The plot is pretty standard affair and none to dissimilar to the old school video game “Barbarian” (sadly without a little guy who kicks the decapitated losers head off screen) with Alex having to fight his way through the ranks to a showdown with the current champion Jack (Kasper), a meathead who seems to be taking fashion tips from “Dog the Bounty Hunter” judging on his dodgy looking mullet, which even for the early 90’s is still not a good luck. Jack for the most part makes for a half decent big evil, even if he is never quite the intimidating force that the film would like you to think he is, much like it can never truly decide who the bad guys are supposed to be seeing how it varied from Baker’s (who is always in great form) unnamed Man in Black, the devious seductress Tanya (Alt) or Jack. Frustratingly none of them other than Jack ever really committing to the position of big evil, let alone having any real kind of plan for Alex outside of forcing him to compete.
Thankfully there is enough action here to keep things ticking over, which is were the real appeal of the film lies, as with most of the cast coming from swordplay backgrounds and most being more known for their stunt work than acting roles and hence ensures that we get to also see a wide range of fighting styles, as Ninja’s, Gladiators and even Alex’s fencing style being used for the entertainment of the crowd, in what could essentially be seen as UFC with weapons! However despite what the title and trailer would have you believe the titular “Ring of Steel” is less of a bloodsport than the film would like you to believe it is, especially considering how there is only one death which actually occurs in a match, with the other matches featured throughout all being fought until one fighter yields to the other, something it is hard to tell if it was the result of script changes or of this was actually intentional. Meanwhile despite Alex being supposedly forced to compete in order to free his girlfriend Elena (Vogel), who is meanwhile being held hostage yet from the amount of fun and buzz he gets from competing it is hard to say he really cares either way if she ever gets set free or not, again something which appears to have been carried over from the original script which saw Alex not being able to recognise her in the original ending after he gets drawn too deep into this world he now finds himself thrust into.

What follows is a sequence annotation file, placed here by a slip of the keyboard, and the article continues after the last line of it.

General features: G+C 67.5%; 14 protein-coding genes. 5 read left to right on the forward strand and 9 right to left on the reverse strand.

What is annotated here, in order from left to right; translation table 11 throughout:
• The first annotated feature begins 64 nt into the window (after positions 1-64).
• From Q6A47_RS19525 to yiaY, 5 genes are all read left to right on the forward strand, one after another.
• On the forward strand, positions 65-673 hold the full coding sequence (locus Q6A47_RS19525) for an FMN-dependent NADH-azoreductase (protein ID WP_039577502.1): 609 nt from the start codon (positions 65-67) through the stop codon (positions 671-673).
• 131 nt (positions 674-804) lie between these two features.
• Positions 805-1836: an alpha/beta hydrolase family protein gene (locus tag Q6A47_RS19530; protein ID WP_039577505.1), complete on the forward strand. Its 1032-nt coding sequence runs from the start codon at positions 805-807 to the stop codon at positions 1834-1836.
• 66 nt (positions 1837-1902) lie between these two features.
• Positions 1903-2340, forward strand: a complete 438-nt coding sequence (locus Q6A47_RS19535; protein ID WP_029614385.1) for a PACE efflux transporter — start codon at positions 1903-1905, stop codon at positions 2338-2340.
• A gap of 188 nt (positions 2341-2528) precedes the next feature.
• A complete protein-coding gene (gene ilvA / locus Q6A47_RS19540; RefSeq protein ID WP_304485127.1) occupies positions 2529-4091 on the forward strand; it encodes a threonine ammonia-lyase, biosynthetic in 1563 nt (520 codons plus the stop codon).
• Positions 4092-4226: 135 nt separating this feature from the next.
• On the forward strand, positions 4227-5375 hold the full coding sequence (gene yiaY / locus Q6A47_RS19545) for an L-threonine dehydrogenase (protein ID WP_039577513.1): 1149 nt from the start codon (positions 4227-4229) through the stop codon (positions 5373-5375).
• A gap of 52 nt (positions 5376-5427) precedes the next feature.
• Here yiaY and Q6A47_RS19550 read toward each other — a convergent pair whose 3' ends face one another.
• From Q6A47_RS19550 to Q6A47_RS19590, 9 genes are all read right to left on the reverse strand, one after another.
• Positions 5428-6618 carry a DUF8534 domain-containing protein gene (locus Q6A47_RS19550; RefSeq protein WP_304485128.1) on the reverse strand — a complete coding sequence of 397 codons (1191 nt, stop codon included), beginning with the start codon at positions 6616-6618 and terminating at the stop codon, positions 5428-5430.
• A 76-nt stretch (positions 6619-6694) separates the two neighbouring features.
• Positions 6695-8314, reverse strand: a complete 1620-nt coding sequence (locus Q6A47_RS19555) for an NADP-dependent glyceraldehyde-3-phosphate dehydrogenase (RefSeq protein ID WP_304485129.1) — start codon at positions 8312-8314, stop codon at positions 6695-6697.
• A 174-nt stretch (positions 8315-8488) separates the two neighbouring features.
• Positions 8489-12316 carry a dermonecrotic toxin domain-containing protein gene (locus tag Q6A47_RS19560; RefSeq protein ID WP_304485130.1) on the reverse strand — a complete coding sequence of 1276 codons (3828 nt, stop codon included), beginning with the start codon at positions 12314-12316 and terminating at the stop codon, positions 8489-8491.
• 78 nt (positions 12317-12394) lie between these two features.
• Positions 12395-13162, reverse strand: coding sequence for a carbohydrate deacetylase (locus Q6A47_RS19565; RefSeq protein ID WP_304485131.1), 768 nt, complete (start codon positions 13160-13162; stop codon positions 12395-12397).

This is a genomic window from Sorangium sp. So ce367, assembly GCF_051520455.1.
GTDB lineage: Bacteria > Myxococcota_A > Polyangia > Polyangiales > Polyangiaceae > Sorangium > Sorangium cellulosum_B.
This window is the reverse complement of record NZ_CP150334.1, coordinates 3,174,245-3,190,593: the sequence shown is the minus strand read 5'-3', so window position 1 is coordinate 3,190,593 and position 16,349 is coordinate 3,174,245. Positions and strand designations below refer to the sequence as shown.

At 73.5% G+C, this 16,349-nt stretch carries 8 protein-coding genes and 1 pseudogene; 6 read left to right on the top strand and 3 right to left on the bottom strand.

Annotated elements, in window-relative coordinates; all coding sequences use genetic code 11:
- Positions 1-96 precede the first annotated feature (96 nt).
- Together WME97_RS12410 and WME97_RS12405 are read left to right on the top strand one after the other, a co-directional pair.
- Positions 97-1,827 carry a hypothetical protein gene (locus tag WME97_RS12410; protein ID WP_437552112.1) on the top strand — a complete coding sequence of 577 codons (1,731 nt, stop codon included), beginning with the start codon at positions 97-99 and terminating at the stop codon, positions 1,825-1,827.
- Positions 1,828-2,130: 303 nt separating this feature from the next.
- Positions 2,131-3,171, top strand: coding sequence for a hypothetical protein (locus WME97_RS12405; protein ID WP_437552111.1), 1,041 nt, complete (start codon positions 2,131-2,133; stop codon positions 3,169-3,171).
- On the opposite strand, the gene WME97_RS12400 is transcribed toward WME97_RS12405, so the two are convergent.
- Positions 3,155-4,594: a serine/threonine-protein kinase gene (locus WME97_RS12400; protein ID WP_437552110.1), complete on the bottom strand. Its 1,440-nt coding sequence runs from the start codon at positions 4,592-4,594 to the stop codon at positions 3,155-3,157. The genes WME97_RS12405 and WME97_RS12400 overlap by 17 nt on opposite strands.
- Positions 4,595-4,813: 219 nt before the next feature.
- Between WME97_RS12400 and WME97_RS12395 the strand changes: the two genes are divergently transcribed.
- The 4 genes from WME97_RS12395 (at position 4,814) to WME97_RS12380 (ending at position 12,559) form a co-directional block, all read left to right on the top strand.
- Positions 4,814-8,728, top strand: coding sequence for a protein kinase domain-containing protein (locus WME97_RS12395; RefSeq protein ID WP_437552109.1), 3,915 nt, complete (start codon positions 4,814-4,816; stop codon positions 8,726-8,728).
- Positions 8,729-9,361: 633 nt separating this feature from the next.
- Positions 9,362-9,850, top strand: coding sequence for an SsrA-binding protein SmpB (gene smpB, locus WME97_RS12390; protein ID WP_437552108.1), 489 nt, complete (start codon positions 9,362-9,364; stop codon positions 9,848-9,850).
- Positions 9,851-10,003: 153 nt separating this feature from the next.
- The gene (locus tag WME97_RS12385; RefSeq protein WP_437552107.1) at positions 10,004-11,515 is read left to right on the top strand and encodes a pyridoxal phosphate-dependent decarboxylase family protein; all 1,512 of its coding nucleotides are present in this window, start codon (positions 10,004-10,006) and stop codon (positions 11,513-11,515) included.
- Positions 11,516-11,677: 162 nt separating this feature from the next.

Still randomness is something that film has in spades; even outside of the main plot we are still treated to scenes such as the cosplayer dressed as a barbarian who stumbles into the training session for new fighters, only to soon find himself on the wrong side of a brutal beatdown. However it doesn’t end there, as we also get possibly one of the most bizarre taunts ever, when Alex and Brian decide to taunt Jack by sending a chicken out to the ring a scene which I’ve yet to make any sense of even now as I sit here writing this review, much like the random sex scene less than 15 minutes into the film, which felt unneeded let alone misplaced appearing when it does.

True this is a film with some serious flaws and while it might linger around the ass end of okay, it is still a highly watchable film, whose swordplay angle helps to mix things up to stop it being yet another tournament movie and while the film optimistically hints at a sequel, I can’t say it is something I’m exactly in a rush to see happen anytime soon.